A quick sketch of a nearby tree in my tiny moleskine watercolor notebook. The background was improvised. I have not done much work with flowers or blossoms so this is really rough. I don’t think botanical painting will be for me, though I will try out some more of these sketches, perhaps with some rough pen lines as well.
I spent the morning laying in washes and the sky for this sunset picture over Annapolis’ Design District. Like I said in my last post, I like the arrangement of shapes and angles that are broken up by the pines on the left and the light against the clouds. Here’s where I am so far.
More to go darkening the trunks with some alternating glazes of green and maroon like the structure on the right. The fence will go darker as well and I have some details to put on the warehouse. I like where this is going.
The Fluid paper is good for a budget alternative to Arches. A little too smooth, so you can’t get as many effects out of the paper, but the paint goes a long way and it holds up well. I think I will keep using it for sketches. It comes in lots of sizes, so I am sure I will take advantage of that with a little pochade box I am making (not much to it really). More to come on that later
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I have missed painting so I am trying to give myself a head start by drawing out two compositions at once. The first is the view of River Road out past Potomac, MD. I liked the light in the puddle, the crisscrossing tire tracks contrasting with the smooth bend in the road, and the light of the evening. I hope I can do these justice in watercolor. With this I was also interested in working with a less conventional composition, looking down rather than forward. Sargent has some like this. Makes for an interesting look at a space.
The second is an atypical view of the Design District in Annapolis. Though a simple geometric composition in pencil, there will be an incredible sunset over the warehouse building. Here I like the idea of looseness and structure working together.
With the second I am also going to try out Fluid watercolor paper. I got a block along with an Escoda Prado #8, but haven’t yet tried it. Much cheaper and smoother than a block of Arches. I wonder how it will perform.
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I am realizing I should do more studies prior to painting to work out compositions and values. My practice has been to take some wide open photos with my iPhone then zoom and crop to find some interesting compositions within a well framed wider shot. This is useful, but it’s just a start. It doesn’t show the full potential of a scene. Often what looks so-so in a photo can be far more compelling when worked up by hand. I also want to train myself to compose better from real life without the benefit of the camera’s viewfinder. The first step is some quick drawings. Here are two studies from cropped photos. Ballpoint pen is pretty good for these. Next is to get outside again. I’ve just been too busy to relax enough to be in the drawing mood during the day.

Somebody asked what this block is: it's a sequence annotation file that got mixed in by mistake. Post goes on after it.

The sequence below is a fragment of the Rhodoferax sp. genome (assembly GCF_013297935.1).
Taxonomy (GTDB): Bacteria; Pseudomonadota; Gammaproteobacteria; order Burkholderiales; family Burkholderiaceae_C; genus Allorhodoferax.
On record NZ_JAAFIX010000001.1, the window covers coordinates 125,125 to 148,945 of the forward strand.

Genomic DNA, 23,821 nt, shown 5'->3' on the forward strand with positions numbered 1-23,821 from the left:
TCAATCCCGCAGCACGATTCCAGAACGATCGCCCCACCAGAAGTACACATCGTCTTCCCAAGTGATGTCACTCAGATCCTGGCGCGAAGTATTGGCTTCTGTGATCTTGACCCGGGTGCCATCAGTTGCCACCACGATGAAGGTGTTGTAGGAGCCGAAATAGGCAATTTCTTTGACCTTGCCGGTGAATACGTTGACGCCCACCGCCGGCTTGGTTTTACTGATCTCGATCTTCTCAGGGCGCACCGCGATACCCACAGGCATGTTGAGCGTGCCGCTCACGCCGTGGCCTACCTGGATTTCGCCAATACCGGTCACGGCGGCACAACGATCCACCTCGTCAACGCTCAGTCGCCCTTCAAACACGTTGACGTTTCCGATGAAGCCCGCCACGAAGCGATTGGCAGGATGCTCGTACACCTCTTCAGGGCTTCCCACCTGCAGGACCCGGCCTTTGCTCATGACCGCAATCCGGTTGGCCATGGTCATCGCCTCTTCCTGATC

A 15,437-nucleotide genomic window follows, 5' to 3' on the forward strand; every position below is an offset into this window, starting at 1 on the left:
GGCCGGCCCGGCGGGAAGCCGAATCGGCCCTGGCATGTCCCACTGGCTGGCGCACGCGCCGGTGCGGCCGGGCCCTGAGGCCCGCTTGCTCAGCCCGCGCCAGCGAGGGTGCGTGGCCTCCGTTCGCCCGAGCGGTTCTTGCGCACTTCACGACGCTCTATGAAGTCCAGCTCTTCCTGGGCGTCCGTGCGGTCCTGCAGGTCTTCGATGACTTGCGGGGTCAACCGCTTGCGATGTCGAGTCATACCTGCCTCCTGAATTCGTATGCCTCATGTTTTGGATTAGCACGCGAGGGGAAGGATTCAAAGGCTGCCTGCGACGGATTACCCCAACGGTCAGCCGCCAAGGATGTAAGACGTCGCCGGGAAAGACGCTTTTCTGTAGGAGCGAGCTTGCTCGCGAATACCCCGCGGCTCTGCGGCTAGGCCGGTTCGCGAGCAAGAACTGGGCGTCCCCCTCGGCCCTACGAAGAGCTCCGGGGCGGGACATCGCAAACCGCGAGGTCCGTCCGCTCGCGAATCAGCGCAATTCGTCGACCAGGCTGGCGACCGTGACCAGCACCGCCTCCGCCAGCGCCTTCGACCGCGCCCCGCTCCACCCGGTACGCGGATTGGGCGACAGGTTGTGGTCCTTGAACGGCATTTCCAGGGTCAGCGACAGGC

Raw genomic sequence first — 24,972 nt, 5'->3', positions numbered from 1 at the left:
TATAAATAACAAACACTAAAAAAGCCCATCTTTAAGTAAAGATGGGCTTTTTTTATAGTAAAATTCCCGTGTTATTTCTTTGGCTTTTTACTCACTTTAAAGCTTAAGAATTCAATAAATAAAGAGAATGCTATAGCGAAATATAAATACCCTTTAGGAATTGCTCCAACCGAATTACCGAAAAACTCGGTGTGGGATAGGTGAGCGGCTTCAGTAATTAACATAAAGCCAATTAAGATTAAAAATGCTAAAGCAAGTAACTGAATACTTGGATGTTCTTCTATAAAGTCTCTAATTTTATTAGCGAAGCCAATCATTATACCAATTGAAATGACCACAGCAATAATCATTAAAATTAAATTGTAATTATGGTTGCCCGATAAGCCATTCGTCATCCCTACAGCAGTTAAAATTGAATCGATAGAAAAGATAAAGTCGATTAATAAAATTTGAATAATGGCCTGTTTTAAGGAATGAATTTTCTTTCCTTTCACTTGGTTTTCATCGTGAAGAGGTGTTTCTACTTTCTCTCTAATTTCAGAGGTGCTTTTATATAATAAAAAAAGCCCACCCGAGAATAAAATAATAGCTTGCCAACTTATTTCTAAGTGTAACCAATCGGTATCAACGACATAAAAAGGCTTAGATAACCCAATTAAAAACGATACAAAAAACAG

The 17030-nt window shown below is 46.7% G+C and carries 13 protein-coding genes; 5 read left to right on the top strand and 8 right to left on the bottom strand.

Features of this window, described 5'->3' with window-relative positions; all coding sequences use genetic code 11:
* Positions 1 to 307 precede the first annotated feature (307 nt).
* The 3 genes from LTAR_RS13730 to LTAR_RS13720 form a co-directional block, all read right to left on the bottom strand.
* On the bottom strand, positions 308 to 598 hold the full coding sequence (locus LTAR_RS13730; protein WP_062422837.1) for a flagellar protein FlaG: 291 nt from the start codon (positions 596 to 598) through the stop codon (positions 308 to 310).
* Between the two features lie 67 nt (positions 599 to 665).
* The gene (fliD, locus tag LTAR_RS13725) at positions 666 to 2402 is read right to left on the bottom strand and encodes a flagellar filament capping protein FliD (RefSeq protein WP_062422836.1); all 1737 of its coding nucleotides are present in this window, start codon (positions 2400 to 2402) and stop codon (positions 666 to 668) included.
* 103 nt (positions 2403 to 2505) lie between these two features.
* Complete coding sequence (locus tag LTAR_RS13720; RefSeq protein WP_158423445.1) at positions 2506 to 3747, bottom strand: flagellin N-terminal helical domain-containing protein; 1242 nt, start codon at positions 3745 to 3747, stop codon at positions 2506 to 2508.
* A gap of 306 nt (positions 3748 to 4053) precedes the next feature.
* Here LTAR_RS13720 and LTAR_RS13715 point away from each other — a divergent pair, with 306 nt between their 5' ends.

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Yesterday I had a really awful sketching session from which I realized that I need to shift my methods when working in my sketchbook outside. I need to find a better balance of speed and patience, especially if I want to get out for lunchtime sketches when I really only have 30 minutes. My loose strokes end up just being blobs and then I get frustrated.
I like the sketches of John Lidzey, who was featured in a book on sketching my wife got me a couple years ago. He’s really good at making sense of the blobs, so to reset myself and test the limits of the Stillman and Birn Alpha series I tried a copy of one of his loose studies of light. I probably should have worked off of one with more structure, but oh well. Here it is.
Yesterday my dad and I drove out west along the Potomac river around sunset to see some scenic farms and a pond that hunters use to train their dogs. He’s taken inspiration from some of these places and for some pastel studies. It’s an interesting area because it’s a remarkably wealthy rural life lived out there with sprawling estates mixed in with some still operable farms. There were some beautiful cherry-tree lines drives, across from which we saw some hunters holding up what looked like a wild turkey.
We took a variety of pictures while out there (unfortunately not of the turkey hunters). This morning I worked one of them up into this sunset study, again learning from Turner, and also trying a wetter approach than on the last. To get the spreading light effect in the sky I wiped drying paint up and out away from the sun. It seems to have created a nice dramatic effect.
These small 5×7 studies have been fun, and despite their small size pretty potent. I think they’d look good in an oversized mat. Something for later. For now, here it is still drying.
After looking at so many of Turner’s skies and sunsets I have really wanted to give a small one a try. I have also been interested in the way pastel artists get such compelling skies with so many colors in them (see Loriann Signori’s blog). It seems like one key ingredient is having several blues in close proximity. And a teal or turquoise plays an important role.
This rough sunset attempt is from a picture I took while crossing the Severn River in Annapolis this weekend. My goal here was only experimentation. I would rather handle these directly outdoors, but some practice first makes sense.
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I haven’t had time to paint this week but I did check out a few interesting videos about Turner worth sharing.
The first is from “Tom Keating on Painters.”
The second is Simon Schama’s “The Power of Art.”
I hope to get back to posting some painting again soon. In the meantime I hope you enjoy these.